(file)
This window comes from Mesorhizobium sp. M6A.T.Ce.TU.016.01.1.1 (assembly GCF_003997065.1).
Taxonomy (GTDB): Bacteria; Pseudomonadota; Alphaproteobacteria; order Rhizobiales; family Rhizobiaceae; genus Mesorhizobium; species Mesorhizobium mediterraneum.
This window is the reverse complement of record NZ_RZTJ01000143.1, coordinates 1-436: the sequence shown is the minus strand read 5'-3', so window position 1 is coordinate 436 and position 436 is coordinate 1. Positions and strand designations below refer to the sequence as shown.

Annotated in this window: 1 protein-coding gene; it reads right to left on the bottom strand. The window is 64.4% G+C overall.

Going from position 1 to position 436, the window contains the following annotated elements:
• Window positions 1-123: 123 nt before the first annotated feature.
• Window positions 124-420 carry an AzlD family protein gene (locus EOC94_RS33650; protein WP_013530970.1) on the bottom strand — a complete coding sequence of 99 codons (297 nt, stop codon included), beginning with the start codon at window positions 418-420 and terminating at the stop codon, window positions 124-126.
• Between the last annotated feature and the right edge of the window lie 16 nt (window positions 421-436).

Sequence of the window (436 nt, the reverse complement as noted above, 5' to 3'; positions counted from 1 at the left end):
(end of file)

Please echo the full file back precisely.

This window comes from Mesorhizobium sp. M6A.T.Ce.TU.016.01.1.1 (assembly GCF_003997065.1).
Taxonomy (GTDB): Bacteria; Pseudomonadota; Alphaproteobacteria; order Rhizobiales; family Rhizobiaceae; genus Mesorhizobium; species Mesorhizobium mediterraneum.
This window is the reverse complement of record NZ_RZTJ01000143.1, coordinates 1-436: the sequence shown is the minus strand read 5'-3', so window position 1 is coordinate 436 and position 436 is coordinate 1. Positions and strand designations below refer to the sequence as shown.

Annotated in this window: 1 protein-coding gene; it reads right to left on the bottom strand. The window is 64.4% G+C overall.

Going from position 1 to position 436, the window contains the following annotated elements:
• Window positions 1-123: 123 nt before the first annotated feature.
• Window positions 124-420 carry an AzlD family protein gene (locus EOC94_RS33650; protein WP_013530970.1) on the bottom strand — a complete coding sequence of 99 codons (297 nt, stop codon included), beginning with the start codon at window positions 418-420 and terminating at the stop codon, window positions 124-126.
• Between the last annotated feature and the right edge of the window lie 16 nt (window positions 421-436).

Sequence of the window (436 nt, the reverse complement as noted above, 5' to 3'; positions counted from 1 at the left end):